Corporate governance trends in the United Arab Emirates


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Keeping pace with regional economic, diversity, and governance ambitions

In recent years, the UAE corporate governance landscape has undergone significant transformation, driven by the region's burgeoning economies and the imperative for increased foreign direct investment. Several key factors have shaped and continue to influence corporate governance practices in the Middle East, particularly in the UAE.

In 2020, the UAE Securities and Commodities Authority (SCA) introduced guidelines mandating that women comprise at least 20% of every board. This directive underscores the commitment to gender diversity, requiring companies to disclose representation percentages in annual governance reports and establish gender diversity policies. We expect diversity to continue to be top of mind for boards in 2024.

In 2023, the UAE implemented a Federal Corporate Tax on company profits for the first time. Looking ahead, boards now bear the responsibility of ensuring compliance and implementation across organizations, and we expect these financial implications to require more board attention this year.

In the face of economic uncertainties, UAE organizations are also increasingly recognizing the need for robust board evaluations. With an aim to ramp up the stature of corporate governance, these evaluations will be seen as tools to enhance transparency, accountability, and decision-making effectiveness, as well as address diversity gaps within the board.


Influx of foreign capital

In October of 2023, The Financial Action Task Force (FATF)—the global money laundering and terrorist financing watchdog—confirmed that the UAE had satisfied its action plan and was scheduled (subject to successful onsite inspection) to be removed from the “grey list” of jurisdictions subject to increased monitoring at its next plenary meeting in February 2024. The UAE has been subject to increased monitoring since June of 2022, due to perceived deficiencies in the effectiveness of its anti-money laundering and countering the financing of terrorism (AML/CFT) regime. With the FATF’s decision to remove the UAE from the grey list, experts predict that the region will see increased foreign investment by 2024.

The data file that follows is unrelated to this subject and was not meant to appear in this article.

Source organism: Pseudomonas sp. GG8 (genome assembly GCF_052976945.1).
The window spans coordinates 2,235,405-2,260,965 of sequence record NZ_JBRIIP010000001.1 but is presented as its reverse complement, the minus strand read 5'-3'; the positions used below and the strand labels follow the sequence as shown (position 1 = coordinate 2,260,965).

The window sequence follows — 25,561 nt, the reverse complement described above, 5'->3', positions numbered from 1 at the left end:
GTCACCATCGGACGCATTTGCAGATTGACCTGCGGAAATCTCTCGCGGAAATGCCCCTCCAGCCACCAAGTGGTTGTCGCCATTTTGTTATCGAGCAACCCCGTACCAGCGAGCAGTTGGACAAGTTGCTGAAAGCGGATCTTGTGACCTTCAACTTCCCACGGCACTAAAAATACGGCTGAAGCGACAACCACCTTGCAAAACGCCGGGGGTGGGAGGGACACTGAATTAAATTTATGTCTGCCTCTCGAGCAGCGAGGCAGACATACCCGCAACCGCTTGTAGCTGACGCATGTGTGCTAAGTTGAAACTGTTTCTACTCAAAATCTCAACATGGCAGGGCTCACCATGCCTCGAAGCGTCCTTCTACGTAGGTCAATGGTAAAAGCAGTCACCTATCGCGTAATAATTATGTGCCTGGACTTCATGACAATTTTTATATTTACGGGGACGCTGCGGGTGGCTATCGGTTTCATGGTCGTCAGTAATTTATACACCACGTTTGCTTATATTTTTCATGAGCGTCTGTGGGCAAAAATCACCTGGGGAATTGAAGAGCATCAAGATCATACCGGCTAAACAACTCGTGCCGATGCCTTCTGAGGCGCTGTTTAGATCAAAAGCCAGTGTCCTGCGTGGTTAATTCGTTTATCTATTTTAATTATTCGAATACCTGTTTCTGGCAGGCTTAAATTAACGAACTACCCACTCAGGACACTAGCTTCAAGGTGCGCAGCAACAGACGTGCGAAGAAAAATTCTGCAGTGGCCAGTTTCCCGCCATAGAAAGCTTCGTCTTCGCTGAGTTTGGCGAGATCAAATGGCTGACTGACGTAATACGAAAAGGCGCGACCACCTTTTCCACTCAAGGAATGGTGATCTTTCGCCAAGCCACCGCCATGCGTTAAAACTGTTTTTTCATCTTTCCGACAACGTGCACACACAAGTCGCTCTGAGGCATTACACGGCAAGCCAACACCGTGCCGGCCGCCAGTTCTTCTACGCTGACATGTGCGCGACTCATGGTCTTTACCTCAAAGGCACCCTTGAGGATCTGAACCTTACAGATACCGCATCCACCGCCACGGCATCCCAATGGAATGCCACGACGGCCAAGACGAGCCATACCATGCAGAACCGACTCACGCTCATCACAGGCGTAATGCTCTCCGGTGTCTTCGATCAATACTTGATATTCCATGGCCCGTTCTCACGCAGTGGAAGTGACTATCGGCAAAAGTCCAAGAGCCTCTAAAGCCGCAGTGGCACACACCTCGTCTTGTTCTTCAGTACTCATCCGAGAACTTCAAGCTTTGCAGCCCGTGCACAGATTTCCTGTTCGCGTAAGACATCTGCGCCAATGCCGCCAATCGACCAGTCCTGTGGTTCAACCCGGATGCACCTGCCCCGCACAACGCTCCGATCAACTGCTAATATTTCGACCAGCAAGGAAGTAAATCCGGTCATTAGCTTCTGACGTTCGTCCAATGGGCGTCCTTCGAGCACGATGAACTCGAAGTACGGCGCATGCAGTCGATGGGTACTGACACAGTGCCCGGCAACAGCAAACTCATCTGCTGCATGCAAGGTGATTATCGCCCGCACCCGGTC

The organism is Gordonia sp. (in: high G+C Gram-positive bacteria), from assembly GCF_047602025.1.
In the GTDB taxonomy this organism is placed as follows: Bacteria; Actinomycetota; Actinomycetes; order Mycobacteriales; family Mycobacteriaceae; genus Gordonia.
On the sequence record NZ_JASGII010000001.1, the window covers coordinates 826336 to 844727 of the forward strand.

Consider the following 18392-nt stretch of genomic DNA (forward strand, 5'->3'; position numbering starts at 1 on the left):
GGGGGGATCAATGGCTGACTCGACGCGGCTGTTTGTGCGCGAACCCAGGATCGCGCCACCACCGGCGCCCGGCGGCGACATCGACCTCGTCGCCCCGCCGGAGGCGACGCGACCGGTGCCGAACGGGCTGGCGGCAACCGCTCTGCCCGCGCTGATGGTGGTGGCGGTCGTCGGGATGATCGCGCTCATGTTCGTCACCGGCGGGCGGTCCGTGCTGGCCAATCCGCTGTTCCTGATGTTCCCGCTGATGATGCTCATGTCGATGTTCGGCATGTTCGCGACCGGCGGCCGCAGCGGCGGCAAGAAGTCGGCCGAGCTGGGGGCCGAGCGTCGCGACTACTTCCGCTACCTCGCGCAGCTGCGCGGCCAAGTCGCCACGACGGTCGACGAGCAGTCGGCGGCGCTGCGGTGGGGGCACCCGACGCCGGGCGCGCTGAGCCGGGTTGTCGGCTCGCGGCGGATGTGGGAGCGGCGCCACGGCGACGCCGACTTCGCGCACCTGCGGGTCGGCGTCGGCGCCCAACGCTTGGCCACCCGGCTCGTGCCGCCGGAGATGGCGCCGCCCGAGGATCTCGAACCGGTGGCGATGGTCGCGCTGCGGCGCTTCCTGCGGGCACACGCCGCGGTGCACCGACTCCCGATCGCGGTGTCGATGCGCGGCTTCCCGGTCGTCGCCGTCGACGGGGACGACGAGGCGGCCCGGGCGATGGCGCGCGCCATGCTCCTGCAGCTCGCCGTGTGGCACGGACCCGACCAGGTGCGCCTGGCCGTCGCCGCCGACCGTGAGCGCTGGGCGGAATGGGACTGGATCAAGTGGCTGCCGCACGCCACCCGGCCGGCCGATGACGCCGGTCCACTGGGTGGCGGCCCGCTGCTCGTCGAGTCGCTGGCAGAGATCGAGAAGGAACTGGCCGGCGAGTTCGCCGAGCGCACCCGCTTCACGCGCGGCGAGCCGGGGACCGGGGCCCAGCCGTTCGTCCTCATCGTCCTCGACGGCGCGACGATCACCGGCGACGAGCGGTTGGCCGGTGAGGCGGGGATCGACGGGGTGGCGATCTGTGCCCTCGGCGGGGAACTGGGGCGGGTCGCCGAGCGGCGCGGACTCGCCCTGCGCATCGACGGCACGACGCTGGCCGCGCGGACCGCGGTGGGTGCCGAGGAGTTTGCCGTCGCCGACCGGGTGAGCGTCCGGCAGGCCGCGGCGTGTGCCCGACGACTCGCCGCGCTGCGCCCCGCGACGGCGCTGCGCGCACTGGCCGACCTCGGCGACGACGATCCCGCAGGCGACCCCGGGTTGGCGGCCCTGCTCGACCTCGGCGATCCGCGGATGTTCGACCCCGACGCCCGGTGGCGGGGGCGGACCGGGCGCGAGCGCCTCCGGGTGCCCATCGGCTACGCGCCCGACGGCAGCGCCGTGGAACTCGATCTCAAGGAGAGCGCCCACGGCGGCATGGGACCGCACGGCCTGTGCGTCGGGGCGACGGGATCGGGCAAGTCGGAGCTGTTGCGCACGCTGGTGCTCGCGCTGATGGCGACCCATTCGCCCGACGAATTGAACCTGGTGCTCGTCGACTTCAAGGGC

Evolving crypto/blockchain and NFT regulatory environment

Over the last few years, the UAE progressively and proactively sought to position itself as the regional hub for technology, with the objective of becoming a pioneer in blockchain innovation. The country is host to several cryptocurrency exchange and trading platforms, and has issued regulations governing them and established authorities—such as the Virtual Assets Regulatory Authority—to monitor and supervise dealings concerning virtual assets (including crypto currencies) in Dubai. Furthering this objective, the UAE made several announcements and developed additional regulations during the first half of 2023 directly relevant to the crypto universe. In 2024, the region seeks to continue innovating in this arena, with the aim of responsibly unlocking further economic potential.


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